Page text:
A global network of researchers

How can I access the research literature that I need?

By AuthorAID Team | April 5, 2017

- In this blog Mai Skovgaard, Programme Officer at INASP, describes different ways of getting access to research in developing countries.

Access to previously published research can help you to refine your own research and research papers by building on and referencing work done by colleagues within your field. But we know that in many developing countries it can be difficult to access research, or find information on what resources are available.

In the Research Access and Higher Education team at INASP we work with library consortia in developing countries to facilitate access to research information for researchers, academics, students and policymakers in many countries across Africa, Asia and Latin America. As a result of this work, and that of others, you may already have access to many thousands of online journals and books, in full text, free at the point of use.

In order to help you discover what is available, we have put together a guide for identifying and using online research literature for academics, researchers and students, which now appears in the AuthorAID Resource Library.

There are several routes you can take to discover available research information; a few of these are outlined below (all of these are described in more detail in the guide):


INASP has negotiated for deeply discounted, sometimes free, access to online research literature for eligible institutions in many countries. Use the “Country” box at www.inasp.info to select your country and chose the “view research literature” bar to see the list of resources available.

Access to these resources is via the respective publisher’s platform. You will find links either from your library’s website or from INASP’s publisher pages linked from: www.inasp.info/en/network/publishers.

Research 4 Life (R4L)

Research4Life is the collective name for four initiatives, AGORA (agriculture), HINARI (medicine and health) OARE (environmental science) and ARDI (technology and innovation). These resources also include content in cross-cutting thematic areas, such as economics, public policy, anthropology, development etc. You will need to ask your librarian for a username and password to access these resources: www.research4life.org.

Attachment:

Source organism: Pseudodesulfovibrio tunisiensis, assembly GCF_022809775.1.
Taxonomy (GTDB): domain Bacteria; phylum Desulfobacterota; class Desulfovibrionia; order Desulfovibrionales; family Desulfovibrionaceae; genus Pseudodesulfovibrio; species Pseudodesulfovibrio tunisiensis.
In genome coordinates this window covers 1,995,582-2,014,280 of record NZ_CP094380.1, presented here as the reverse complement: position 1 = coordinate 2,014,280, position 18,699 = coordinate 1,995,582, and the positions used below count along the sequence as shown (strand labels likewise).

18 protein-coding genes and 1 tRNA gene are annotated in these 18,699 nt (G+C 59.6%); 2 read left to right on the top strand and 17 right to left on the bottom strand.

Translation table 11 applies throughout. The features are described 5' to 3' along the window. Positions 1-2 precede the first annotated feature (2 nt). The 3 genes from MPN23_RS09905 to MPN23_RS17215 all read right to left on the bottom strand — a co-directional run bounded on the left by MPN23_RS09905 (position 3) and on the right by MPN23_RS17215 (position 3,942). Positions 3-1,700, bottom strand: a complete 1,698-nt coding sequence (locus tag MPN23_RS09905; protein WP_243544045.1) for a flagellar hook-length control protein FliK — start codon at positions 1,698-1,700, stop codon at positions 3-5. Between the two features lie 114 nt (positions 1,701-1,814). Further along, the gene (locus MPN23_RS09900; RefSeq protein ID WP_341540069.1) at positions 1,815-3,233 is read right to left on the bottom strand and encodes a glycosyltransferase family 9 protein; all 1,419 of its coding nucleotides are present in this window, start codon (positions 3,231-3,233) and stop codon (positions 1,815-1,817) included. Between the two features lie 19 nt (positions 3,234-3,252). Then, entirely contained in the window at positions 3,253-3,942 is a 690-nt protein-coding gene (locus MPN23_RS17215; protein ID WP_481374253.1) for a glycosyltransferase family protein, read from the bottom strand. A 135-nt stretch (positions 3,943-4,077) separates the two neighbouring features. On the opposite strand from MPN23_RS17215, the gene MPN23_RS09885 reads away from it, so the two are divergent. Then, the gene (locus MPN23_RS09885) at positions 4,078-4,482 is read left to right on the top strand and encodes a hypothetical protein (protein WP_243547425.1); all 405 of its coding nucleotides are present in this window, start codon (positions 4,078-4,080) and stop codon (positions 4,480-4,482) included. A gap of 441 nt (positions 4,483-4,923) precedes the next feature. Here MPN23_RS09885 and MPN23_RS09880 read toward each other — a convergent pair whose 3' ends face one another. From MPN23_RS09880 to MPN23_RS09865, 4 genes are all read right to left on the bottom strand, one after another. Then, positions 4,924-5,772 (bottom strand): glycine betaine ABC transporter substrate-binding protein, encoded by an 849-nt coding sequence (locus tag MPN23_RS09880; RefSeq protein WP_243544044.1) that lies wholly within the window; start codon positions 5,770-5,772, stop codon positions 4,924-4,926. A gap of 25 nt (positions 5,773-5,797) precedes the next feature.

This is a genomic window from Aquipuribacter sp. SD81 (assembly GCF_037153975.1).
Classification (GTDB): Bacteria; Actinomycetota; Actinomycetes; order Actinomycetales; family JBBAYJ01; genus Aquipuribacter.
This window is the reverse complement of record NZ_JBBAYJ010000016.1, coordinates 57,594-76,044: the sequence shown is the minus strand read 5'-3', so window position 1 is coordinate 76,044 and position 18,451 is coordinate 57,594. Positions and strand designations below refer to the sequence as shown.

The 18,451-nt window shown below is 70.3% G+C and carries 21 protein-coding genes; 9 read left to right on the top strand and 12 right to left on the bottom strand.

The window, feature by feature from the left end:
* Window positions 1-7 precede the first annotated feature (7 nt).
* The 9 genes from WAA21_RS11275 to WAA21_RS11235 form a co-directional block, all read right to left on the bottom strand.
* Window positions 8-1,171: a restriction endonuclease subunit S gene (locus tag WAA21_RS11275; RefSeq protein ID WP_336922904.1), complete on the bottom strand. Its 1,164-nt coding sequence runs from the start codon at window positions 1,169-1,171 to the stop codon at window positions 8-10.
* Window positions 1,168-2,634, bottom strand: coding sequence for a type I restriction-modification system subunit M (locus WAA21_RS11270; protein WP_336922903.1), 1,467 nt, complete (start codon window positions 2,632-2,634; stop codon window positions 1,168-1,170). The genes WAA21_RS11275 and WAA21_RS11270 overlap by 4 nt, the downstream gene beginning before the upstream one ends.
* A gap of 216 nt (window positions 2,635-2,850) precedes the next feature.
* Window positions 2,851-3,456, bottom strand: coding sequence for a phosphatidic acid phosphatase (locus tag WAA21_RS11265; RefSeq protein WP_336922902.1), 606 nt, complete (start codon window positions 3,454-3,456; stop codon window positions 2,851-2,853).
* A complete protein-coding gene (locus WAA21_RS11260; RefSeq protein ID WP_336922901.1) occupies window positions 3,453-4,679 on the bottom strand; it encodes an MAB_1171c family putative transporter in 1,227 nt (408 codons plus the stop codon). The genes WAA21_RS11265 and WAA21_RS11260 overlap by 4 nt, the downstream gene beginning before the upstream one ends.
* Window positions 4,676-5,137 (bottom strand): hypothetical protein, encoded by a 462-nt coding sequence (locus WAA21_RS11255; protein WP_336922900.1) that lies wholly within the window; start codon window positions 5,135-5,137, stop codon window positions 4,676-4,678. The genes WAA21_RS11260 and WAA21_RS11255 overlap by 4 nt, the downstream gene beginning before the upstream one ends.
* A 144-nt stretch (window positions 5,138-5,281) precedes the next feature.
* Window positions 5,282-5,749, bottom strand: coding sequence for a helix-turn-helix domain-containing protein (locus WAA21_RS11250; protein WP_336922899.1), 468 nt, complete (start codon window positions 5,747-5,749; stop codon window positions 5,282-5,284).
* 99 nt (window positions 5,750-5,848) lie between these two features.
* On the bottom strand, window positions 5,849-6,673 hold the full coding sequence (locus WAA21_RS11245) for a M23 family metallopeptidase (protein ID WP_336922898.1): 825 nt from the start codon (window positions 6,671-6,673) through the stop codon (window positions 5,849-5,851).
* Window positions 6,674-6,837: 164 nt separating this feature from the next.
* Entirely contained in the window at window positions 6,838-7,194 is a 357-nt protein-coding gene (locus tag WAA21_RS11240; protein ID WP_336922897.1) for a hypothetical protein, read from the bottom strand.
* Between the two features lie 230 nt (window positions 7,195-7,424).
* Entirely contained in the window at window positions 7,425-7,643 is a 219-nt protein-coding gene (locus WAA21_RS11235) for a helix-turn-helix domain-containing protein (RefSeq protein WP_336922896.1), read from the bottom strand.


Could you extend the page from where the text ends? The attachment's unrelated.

Open Access

Open Access (OA) means unrestricted online access to scholarly research. No registration is needed. More information and lists of multi-disciplinary and subject collections can be found at www.inasp.info/en/training-resources/open-access-resources.


Repositories are online spaces for collecting, preserving, and disseminating, in digital form, the intellectual output of an institution or larger entity. A repository may contain a range of material deposited there by scholars including, but not limited to, copies of journals articles (e.g. ‘Green’ Open Access pre-prints), conference papers, working papers, theses and dissertations, and datasets from research projects. 

The OpenDOAR project searches across a number of repositories for freely available academic research information.

National and regional online journals and platforms

A number of regions and countries have developed their own online journal platforms. Most of the journals on these platforms are Open Access; for others it is possible to obtain copies of the articles on payment of a token fee. These include:                

African Journals Online (AJOL)  www.ajol.info
Bangladesh Journals Online (BanglaJOL)www.banglajol.info
Central American Journals Online (CAMJOL)www.camjol.info
Nepal Journals Online (NepJOL)www.nepjol.info
Scielo (Brazil)    www.scielo.org
Sri Lanka Journals Online (SLJOL)      www.sljol.info
Vietnam Journals Online (VJOL) www.vjol.info

Finally, don’t forget that if you are experiencing problems with accessing research information that it looks like you should have access to, your first point of contact should be your librarian as they are the ones best placed to help you. 

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